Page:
8. Make sure your laundry area has everything you need to do the laundry quickly and without unnecessary effort:

a. proper lighting
b. storage for supplies
c. a place for folding laundry
d. a wastebasket
e. a line or rack to dry laundry
f. basket for unmatched socks and found money
g. a place to hang your ironing board, iron, and hangers
h. a rug or padded mat to stand on for comfort

If you're finding that you dread going into your laundry area because it's just too dreadfully drab, then now is the time to brighten it up. Here are some ideas from Pinterest to get you started:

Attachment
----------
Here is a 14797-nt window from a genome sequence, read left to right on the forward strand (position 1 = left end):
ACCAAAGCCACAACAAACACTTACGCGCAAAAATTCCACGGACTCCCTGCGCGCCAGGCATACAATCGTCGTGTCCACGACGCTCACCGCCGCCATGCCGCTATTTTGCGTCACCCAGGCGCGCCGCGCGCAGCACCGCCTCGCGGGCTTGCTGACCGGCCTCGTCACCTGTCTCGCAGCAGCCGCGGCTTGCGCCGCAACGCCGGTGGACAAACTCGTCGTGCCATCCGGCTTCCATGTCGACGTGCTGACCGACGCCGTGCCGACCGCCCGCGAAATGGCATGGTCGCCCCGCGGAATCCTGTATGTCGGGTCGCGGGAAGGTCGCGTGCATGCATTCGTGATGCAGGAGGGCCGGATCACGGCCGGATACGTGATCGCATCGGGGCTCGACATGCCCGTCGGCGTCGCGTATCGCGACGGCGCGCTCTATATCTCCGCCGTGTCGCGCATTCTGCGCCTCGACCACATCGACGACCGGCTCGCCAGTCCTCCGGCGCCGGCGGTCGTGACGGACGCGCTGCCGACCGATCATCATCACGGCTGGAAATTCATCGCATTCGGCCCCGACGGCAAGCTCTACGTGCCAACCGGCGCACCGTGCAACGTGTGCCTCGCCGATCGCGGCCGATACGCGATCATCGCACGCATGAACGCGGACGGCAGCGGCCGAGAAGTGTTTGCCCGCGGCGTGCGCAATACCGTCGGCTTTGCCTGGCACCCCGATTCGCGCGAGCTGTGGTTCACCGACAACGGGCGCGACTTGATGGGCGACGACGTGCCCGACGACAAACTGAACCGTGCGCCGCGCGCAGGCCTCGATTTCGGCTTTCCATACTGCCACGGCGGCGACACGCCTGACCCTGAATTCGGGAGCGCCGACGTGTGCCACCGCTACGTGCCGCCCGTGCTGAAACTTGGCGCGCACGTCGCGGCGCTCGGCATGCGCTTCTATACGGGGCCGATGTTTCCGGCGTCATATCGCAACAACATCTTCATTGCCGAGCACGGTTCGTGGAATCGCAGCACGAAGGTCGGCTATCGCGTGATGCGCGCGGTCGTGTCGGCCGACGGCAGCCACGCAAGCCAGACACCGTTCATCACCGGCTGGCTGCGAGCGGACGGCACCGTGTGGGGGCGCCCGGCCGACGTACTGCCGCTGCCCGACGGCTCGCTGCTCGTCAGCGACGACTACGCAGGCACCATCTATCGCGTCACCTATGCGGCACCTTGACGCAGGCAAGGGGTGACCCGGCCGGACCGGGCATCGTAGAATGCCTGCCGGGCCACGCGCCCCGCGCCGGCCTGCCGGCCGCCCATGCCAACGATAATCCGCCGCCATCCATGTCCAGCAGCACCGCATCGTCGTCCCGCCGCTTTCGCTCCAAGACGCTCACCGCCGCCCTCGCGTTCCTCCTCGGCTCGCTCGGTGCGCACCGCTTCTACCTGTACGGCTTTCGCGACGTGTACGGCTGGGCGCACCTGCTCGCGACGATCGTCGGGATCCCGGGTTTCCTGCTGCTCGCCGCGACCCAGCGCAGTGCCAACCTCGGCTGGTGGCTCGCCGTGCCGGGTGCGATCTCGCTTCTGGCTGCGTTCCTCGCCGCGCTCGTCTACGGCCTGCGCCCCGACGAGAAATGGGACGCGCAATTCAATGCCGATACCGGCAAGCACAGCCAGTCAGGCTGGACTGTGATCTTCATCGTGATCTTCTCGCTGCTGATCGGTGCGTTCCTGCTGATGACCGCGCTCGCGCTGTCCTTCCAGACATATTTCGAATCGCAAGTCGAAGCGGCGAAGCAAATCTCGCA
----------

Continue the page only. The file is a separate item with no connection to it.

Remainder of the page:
A patterened ironing board cover makes the board look like a piece of art.

Practical storage and an adorable rug make this laundry room bright and cheery as well as functional.
Why not hang a chandy in the laundry room - after all, you are the queen of the house.

Well, I hope you've been inspired to change up your laundry routine to make it work better for you and your family. Be sure to share your ideas in the comment section or shoot me an email. I'd love to see some pics as well, if you're willing to share.

If you're wondering if line drying your clothes is beneficial, then check out this website that touts the positives of drying your clothes that way. For a little chuckle, scroll down the page to see the picture about "global warming". Cute!